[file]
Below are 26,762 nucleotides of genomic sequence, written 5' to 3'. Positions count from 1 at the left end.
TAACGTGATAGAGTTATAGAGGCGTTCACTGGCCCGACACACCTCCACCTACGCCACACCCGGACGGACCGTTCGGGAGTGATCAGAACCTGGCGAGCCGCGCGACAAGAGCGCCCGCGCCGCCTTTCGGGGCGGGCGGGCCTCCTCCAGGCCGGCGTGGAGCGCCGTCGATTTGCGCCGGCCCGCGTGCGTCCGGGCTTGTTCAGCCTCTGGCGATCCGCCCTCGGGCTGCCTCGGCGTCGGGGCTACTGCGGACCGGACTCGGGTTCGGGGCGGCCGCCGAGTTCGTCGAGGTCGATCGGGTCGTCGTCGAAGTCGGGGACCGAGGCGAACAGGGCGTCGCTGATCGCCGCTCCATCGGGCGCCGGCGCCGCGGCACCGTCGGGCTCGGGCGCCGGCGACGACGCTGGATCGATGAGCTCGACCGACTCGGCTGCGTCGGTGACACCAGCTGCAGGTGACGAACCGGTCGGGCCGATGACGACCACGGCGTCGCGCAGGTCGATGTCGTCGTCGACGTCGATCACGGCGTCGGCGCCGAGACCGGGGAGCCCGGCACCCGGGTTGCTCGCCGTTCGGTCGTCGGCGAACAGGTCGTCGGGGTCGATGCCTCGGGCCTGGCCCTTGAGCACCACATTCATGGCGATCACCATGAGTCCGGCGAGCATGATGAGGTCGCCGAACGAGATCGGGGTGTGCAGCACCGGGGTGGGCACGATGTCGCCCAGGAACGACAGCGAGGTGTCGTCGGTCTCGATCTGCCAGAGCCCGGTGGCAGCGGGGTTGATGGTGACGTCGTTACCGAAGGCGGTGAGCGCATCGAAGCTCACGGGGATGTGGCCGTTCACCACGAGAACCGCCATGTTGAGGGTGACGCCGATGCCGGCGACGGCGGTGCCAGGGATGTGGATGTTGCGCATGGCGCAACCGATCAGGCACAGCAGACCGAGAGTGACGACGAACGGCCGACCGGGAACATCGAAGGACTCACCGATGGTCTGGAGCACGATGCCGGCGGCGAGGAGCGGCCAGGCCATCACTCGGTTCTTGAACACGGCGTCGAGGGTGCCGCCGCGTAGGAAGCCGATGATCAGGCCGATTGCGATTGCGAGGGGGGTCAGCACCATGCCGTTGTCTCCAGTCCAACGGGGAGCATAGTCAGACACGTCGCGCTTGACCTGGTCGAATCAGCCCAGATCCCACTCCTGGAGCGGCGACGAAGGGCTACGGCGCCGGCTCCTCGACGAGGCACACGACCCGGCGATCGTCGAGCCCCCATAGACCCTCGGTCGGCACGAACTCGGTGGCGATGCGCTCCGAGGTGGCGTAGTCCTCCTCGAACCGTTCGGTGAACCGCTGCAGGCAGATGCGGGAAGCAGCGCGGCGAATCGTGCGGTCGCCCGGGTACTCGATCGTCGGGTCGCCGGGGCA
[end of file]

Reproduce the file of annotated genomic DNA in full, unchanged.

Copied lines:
Below are 26,762 nucleotides of genomic sequence, written 5' to 3'. Positions count from 1 at the left end.
TAACGTGATAGAGTTATAGAGGCGTTCACTGGCCCGACACACCTCCACCTACGCCACACCCGGACGGACCGTTCGGGAGTGATCAGAACCTGGCGAGCCGCGCGACAAGAGCGCCCGCGCCGCCTTTCGGGGCGGGCGGGCCTCCTCCAGGCCGGCGTGGAGCGCCGTCGATTTGCGCCGGCCCGCGTGCGTCCGGGCTTGTTCAGCCTCTGGCGATCCGCCCTCGGGCTGCCTCGGCGTCGGGGCTACTGCGGACCGGACTCGGGTTCGGGGCGGCCGCCGAGTTCGTCGAGGTCGATCGGGTCGTCGTCGAAGTCGGGGACCGAGGCGAACAGGGCGTCGCTGATCGCCGCTCCATCGGGCGCCGGCGCCGCGGCACCGTCGGGCTCGGGCGCCGGCGACGACGCTGGATCGATGAGCTCGACCGACTCGGCTGCGTCGGTGACACCAGCTGCAGGTGACGAACCGGTCGGGCCGATGACGACCACGGCGTCGCGCAGGTCGATGTCGTCGTCGACGTCGATCACGGCGTCGGCGCCGAGACCGGGGAGCCCGGCACCCGGGTTGCTCGCCGTTCGGTCGTCGGCGAACAGGTCGTCGGGGTCGATGCCTCGGGCCTGGCCCTTGAGCACCACATTCATGGCGATCACCATGAGTCCGGCGAGCATGATGAGGTCGCCGAACGAGATCGGGGTGTGCAGCACCGGGGTGGGCACGATGTCGCCCAGGAACGACAGCGAGGTGTCGTCGGTCTCGATCTGCCAGAGCCCGGTGGCAGCGGGGTTGATGGTGACGTCGTTACCGAAGGCGGTGAGCGCATCGAAGCTCACGGGGATGTGGCCGTTCACCACGAGAACCGCCATGTTGAGGGTGACGCCGATGCCGGCGACGGCGGTGCCAGGGATGTGGATGTTGCGCATGGCGCAACCGATCAGGCACAGCAGACCGAGAGTGACGACGAACGGCCGACCGGGAACATCGAAGGACTCACCGATGGTCTGGAGCACGATGCCGGCGGCGAGGAGCGGCCAGGCCATCACTCGGTTCTTGAACACGGCGTCGAGGGTGCCGCCGCGTAGGAAGCCGATGATCAGGCCGATTGCGATTGCGAGGGGGGTCAGCACCATGCCGTTGTCTCCAGTCCAACGGGGAGCATAGTCAGACACGTCGCGCTTGACCTGGTCGAATCAGCCCAGATCCCACTCCTGGAGCGGCGACGAAGGGCTACGGCGCCGGCTCCTCGACGAGGCACACGACCCGGCGATCGTCGAGCCCCCATAGACCCTCGGTCGGCACGAACTCGGTGGCGATGCGCTCCGAGGTGGCGTAGTCCTCCTCGAACCGTTCGGTGAACCGCTGCAGGCAGATGCGGGAAGCAGCGCGGCGAATCGTGCGGTCGCCCGGGTACTCGATCGTCGGGTCGCCGGGGCA